II

 

The Government of the Federation of Bosnia and Herzegovina (hereinafter: the Government of the Federation) shall be responsible for providing the legal, scientific, technical, administrative and financial measures necessary for the protection, conservation and presentation of the National Monument.

The Commission to Preserve National Monuments (hereinafter: the Commission) shall determine the technical requirements and secure the funds for preparing and setting up signboards with basic details of the monument and the Decision to proclaim the property a National Monument.

 

III

           

To ensure the on-going protection of the National Monument on the area defined in Clause 1 para. 3 of this Decision, the following protection measures are hereby stipulated:

-          all works are prohibited except for routine maintenance works, works designed to ensure the sustainable use of the property, investigative works, conservation works, repairs and restoration works on the National Monument and those designed for its presentation, with the approval of the federal ministry responsible for regional planning (hereinafter: the relevant ministry) and under the expert supervision of the heritage protection authority of the Federation of Bosnia and Herzegovina (hereinafter: the heritage protection authority);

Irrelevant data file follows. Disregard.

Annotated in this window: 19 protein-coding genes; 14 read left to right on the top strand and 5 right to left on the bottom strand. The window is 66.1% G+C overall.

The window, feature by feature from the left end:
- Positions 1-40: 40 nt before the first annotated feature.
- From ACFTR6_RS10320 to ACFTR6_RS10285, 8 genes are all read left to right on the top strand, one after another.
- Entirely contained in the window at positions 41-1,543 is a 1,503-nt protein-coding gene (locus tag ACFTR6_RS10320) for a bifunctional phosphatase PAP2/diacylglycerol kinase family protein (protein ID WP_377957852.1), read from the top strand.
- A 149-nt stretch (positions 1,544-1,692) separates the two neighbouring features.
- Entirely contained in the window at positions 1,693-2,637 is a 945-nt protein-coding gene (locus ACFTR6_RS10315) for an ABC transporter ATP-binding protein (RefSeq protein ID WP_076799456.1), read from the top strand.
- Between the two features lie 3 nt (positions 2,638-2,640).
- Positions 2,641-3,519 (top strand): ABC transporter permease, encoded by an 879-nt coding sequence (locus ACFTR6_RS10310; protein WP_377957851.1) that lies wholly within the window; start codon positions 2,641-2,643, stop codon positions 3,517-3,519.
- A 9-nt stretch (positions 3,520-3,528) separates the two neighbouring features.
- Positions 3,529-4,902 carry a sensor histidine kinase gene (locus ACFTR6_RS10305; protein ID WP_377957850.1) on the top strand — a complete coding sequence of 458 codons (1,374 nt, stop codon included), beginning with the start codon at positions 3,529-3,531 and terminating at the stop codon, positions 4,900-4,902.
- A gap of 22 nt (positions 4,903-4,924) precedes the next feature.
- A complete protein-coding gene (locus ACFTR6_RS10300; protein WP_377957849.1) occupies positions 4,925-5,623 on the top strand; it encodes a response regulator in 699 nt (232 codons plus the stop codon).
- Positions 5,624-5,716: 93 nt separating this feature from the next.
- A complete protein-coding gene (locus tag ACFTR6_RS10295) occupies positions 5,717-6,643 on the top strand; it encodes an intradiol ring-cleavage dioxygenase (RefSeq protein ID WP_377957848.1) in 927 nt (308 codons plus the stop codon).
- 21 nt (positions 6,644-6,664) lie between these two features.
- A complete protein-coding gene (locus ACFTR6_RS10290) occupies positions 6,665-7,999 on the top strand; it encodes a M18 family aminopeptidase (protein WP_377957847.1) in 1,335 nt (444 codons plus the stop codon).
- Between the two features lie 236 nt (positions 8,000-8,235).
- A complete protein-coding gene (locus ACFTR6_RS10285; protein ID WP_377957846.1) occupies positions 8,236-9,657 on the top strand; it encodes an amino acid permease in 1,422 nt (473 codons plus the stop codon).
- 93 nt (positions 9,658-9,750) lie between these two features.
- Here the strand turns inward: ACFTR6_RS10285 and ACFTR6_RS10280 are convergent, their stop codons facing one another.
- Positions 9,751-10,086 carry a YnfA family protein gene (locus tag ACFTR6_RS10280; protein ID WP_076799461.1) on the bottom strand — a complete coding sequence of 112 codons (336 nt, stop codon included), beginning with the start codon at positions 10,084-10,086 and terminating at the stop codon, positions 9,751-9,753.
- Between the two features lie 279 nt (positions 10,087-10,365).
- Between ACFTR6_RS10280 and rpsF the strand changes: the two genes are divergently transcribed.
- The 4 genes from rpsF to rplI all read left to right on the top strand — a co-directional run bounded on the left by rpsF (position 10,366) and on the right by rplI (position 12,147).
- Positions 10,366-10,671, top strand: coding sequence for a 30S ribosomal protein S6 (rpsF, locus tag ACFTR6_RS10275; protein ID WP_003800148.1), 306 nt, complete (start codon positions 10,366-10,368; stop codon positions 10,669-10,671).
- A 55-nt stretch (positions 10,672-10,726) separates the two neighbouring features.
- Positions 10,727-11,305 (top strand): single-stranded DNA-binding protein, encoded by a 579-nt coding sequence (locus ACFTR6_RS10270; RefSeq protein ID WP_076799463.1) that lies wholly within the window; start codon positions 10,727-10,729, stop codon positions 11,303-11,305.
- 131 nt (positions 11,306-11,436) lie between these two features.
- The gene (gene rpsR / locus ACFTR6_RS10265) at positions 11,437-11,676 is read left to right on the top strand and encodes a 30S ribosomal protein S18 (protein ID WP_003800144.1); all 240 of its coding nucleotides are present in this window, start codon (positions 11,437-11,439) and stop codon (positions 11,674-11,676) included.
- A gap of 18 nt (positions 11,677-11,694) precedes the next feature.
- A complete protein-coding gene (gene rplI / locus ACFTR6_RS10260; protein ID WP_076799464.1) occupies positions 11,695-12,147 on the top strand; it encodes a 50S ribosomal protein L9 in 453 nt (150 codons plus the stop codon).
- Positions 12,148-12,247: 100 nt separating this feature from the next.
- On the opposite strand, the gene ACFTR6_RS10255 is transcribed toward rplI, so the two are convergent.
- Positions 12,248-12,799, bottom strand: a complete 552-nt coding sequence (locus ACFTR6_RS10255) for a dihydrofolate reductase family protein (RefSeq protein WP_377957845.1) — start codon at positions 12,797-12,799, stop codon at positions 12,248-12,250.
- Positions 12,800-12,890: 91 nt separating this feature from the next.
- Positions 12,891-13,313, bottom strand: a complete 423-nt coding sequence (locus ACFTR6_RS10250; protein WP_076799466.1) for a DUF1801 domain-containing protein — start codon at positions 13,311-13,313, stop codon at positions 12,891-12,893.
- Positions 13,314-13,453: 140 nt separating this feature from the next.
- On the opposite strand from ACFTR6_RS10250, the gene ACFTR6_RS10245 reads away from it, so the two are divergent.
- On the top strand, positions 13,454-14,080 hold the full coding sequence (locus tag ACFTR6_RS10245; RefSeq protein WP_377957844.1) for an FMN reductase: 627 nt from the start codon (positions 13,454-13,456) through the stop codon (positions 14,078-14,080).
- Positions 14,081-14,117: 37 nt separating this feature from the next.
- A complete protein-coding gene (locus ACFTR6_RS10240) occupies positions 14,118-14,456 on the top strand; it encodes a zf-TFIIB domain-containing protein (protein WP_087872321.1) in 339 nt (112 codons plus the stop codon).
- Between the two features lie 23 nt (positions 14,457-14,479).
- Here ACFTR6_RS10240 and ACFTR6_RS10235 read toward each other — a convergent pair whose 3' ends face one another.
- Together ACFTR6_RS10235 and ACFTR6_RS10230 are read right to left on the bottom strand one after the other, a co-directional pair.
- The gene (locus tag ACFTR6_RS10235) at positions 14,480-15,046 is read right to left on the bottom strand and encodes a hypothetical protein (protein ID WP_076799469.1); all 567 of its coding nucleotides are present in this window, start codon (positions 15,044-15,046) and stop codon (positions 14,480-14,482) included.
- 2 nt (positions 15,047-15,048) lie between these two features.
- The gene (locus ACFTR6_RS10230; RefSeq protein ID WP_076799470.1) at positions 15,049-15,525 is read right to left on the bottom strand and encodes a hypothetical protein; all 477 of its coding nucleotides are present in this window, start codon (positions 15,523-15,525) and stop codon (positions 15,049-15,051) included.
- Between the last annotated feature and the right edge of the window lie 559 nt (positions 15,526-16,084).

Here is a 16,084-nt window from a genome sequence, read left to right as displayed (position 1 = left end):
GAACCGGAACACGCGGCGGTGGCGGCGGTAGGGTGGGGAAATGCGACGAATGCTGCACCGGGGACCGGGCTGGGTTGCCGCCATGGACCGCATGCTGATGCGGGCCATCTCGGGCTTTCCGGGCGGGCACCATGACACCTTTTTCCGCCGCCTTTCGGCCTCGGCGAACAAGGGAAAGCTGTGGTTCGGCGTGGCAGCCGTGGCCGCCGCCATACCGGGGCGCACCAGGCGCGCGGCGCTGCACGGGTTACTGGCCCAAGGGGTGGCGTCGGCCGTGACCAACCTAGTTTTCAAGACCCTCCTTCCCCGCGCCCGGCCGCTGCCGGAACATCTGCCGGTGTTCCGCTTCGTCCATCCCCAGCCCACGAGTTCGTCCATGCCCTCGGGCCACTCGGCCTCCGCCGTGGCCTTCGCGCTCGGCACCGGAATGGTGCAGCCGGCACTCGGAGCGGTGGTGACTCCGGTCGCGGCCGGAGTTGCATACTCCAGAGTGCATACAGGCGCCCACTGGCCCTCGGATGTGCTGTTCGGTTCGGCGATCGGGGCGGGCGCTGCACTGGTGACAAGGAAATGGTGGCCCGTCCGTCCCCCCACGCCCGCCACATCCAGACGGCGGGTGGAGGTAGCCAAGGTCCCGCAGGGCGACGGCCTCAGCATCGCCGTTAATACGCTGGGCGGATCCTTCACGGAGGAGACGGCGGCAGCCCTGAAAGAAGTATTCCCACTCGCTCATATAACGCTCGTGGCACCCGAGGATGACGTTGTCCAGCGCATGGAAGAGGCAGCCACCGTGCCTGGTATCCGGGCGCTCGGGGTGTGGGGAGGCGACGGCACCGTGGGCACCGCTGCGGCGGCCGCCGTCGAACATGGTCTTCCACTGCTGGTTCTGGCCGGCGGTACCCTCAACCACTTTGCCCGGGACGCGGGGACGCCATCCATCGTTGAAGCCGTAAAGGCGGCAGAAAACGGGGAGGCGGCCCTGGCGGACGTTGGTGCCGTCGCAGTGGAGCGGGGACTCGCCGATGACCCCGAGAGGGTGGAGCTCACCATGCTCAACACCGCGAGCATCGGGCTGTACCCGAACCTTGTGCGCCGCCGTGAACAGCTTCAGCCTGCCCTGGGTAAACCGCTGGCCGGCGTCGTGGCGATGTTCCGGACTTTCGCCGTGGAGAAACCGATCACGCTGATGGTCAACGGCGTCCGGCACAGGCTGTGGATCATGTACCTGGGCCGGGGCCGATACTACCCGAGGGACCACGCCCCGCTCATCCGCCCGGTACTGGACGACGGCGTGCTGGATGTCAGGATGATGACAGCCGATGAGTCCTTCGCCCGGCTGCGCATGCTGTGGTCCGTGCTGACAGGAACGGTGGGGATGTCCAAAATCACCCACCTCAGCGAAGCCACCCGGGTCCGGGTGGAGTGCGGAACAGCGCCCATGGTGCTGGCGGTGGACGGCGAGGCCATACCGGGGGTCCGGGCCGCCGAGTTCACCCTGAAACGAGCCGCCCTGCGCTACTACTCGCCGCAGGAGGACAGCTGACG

-          during restoration, conservation and presentation works, the original appearance of the building shall be preserved, original materials shall be used and original methods of treating the material and building techniques shall be applied.